Now that technology has allowed virtually every consumer experience to become more personalized, it’s not surprising that marketing has become more customized, too. Just as inbound marketing has created a buyer’s journey that gives individual buyers the kind of content they're actively searching for, account based marketing, or ABM, is creating a better way for marketers to target an account or company.
More than 80% of marketers say that their ABM initiatives outperform other types of marketing investments. The key word here is “investment.” ABM requires a much different approach than traditional marketing tactics, and, in order to be successful, it’s critical to put the work in up front before you pull the trigger.What Is Account Based Marketing (and How Does It Work)?
To get into the specifics of ABM, think about the reality TV show, "The Bachelor." The bachelorettes on the show are using an approach similar to ABM: Rather than trying to date a whole bunch of guys and find one they think might be a good fit, they focus all of their energy and efforts on just one candidate.
After identifying his interests (and chugging gallons of champagne), they’re able to tailor their approach to catch his attention and, hopefully, close the deal.
ABM uses a similar strategy, albeit with a lot less champagne. After determining what companies you want to approach, you’ll identify the key decision-makers within those companies. Just like you created buyer personas for inbound marketing, you’ll look at an organization’s pain points, what delights them (and what doesn’t) and identify how you can help them achieve their objectives. Then, you’ll develop content and messaging designed to capture their interest and attention.
If you’re already relying on inbound marketing, you’ll notice that it shares some of the same principles and strategies as ABM. Both approaches attract customers by engaging them with personalized, relevant content. However, the tools they use to accomplish their goals differ greatly.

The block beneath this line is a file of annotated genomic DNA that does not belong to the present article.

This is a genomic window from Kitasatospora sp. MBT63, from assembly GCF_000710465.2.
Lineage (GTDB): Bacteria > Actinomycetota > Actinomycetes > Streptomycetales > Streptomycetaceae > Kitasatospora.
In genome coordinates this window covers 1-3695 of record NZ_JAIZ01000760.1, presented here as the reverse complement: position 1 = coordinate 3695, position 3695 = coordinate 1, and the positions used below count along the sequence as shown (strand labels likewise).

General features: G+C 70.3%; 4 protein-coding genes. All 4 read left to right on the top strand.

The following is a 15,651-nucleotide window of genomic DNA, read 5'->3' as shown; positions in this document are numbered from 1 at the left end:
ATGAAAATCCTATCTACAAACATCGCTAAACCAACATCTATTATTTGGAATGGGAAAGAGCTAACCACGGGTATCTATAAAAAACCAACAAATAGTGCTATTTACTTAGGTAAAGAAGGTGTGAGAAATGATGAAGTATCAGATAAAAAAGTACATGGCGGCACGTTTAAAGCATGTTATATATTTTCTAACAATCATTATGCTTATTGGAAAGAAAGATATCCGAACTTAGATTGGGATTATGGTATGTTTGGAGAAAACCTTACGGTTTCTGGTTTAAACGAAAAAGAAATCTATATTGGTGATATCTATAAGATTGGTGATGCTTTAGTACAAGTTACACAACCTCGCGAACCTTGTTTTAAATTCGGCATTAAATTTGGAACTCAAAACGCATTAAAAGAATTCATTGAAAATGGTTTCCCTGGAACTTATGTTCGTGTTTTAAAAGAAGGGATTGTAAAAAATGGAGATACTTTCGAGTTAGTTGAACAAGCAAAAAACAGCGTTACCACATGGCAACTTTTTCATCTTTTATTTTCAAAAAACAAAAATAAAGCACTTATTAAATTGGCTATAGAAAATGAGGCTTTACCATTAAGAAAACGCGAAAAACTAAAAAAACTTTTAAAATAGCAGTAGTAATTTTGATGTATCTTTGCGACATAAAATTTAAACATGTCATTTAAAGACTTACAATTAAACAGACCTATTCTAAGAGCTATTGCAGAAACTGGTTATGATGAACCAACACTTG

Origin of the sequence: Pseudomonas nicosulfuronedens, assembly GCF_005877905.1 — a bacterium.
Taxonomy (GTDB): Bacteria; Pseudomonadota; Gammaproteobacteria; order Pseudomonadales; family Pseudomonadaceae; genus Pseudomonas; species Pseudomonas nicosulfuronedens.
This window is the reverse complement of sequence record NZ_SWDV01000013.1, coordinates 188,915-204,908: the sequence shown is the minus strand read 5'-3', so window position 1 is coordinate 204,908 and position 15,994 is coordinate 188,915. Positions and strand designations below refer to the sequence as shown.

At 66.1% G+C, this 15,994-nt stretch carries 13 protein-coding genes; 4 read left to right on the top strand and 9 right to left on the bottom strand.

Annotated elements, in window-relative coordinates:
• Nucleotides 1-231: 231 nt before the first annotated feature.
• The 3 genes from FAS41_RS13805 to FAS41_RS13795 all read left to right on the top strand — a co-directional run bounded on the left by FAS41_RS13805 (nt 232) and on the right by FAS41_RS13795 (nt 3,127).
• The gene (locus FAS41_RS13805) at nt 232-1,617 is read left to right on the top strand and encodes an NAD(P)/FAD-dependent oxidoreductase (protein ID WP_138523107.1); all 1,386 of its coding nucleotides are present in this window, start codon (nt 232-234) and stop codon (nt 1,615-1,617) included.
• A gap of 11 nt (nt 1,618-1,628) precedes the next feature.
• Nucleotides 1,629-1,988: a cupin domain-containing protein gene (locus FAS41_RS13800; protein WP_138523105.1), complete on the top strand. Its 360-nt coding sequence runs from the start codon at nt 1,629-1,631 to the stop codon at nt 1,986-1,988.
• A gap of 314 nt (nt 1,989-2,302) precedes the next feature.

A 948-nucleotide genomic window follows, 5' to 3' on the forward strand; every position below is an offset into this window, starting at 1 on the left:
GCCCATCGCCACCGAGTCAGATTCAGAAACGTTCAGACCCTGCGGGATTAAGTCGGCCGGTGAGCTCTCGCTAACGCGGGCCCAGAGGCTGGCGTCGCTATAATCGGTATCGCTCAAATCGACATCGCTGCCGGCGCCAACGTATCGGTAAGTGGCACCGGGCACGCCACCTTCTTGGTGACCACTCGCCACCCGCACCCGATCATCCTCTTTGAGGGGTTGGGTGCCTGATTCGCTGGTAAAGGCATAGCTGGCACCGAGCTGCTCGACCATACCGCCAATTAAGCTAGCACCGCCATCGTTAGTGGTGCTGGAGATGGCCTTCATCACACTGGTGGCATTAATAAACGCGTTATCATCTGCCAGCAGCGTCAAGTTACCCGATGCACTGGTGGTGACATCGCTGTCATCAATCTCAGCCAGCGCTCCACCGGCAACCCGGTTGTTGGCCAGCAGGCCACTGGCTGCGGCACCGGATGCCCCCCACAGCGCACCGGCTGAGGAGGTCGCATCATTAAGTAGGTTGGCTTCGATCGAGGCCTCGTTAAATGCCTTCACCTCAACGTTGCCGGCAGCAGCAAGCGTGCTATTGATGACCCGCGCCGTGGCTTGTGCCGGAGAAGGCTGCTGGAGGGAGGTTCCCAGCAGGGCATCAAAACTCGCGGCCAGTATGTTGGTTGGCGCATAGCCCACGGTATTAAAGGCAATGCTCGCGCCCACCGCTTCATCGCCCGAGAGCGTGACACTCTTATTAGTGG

ABM is an outbound form of marketing that leverages completely different channels, such as targeted advertising and email. Because of that, it has to be done well, or it can start to look like an updated version of spam. When done properly, however, such customized campaigns can open the door to new relationships and, ultimately, drive more sales.
Is Account Based Marketing Right for You?
While ABM can lead to more sales, it isn’t right for every company. ABM requires that you invest time, energy and money into the front end of your marketing campaign, which means you have to make sure the return on your investment is going to be worth everything you have to put into it. If you need a quick turn on your efforts, it probably won't work as your primary strategy.
To determine if it’s a good fit for you, calculate the kind of ROI you typically make on the type of sale you’re going after. Then calculate how much time and effort it’s going to take to target accounts. Remember, you’re going to have to start by identifying your targets, and then you’ll need to dig deeper into what those targeted accounts need.
Once you’ve done that, you’ll start creating a customized campaign, and that will most likely mean some outlay of cash. Are you going to create a physical package or asset to send them? A direct mail piece? A targeted digital campaign? You want to catch their attention, and that won’t happen for free.
If the amount of the sales doesn’t justify the cost to acquire the sale, this isn’t the right path for you.
However, ABM could be just what your company needs to reach sales goals and bring in new customers for 2019 if you have the following:
- A clear idea of who your ideal customers are